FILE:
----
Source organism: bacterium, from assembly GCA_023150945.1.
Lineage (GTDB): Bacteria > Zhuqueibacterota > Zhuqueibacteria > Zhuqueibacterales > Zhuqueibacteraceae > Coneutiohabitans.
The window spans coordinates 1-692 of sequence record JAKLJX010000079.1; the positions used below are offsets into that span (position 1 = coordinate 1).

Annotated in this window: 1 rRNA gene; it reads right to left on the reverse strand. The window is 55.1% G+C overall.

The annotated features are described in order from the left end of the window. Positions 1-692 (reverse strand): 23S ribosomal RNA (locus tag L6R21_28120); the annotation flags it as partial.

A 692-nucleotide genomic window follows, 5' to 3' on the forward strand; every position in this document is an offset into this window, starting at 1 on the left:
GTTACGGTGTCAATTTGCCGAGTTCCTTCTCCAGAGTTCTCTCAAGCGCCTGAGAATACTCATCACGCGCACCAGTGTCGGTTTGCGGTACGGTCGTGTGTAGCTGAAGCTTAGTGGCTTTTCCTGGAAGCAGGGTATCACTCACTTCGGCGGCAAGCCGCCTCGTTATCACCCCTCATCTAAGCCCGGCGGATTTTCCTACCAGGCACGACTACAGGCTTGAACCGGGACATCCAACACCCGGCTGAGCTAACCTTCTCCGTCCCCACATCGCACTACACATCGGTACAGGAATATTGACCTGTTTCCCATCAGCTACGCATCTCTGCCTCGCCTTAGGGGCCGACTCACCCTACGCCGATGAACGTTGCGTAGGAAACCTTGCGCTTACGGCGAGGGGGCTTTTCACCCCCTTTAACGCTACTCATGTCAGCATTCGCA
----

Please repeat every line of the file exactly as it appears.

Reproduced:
Source organism: bacterium, from assembly GCA_023150945.1.
Lineage (GTDB): Bacteria > Zhuqueibacterota > Zhuqueibacteria > Zhuqueibacterales > Zhuqueibacteraceae > Coneutiohabitans.
The window spans coordinates 1-692 of sequence record JAKLJX010000079.1; the positions used below are offsets into that span (position 1 = coordinate 1).

Annotated in this window: 1 rRNA gene; it reads right to left on the reverse strand. The window is 55.1% G+C overall.

The annotated features are described in order from the left end of the window. Positions 1-692 (reverse strand): 23S ribosomal RNA (locus tag L6R21_28120); the annotation flags it as partial.

A 692-nucleotide genomic window follows, 5' to 3' on the forward strand; every position in this document is an offset into this window, starting at 1 on the left:
GTTACGGTGTCAATTTGCCGAGTTCCTTCTCCAGAGTTCTCTCAAGCGCCTGAGAATACTCATCACGCGCACCAGTGTCGGTTTGCGGTACGGTCGTGTGTAGCTGAAGCTTAGTGGCTTTTCCTGGAAGCAGGGTATCACTCACTTCGGCGGCAAGCCGCCTCGTTATCACCCCTCATCTAAGCCCGGCGGATTTTCCTACCAGGCACGACTACAGGCTTGAACCGGGACATCCAACACCCGGCTGAGCTAACCTTCTCCGTCCCCACATCGCACTACACATCGGTACAGGAATATTGACCTGTTTCCCATCAGCTACGCATCTCTGCCTCGCCTTAGGGGCCGACTCACCCTACGCCGATGAACGTTGCGTAGGAAACCTTGCGCTTACGGCGAGGGGGCTTTTCACCCCCTTTAACGCTACTCATGTCAGCATTCGCA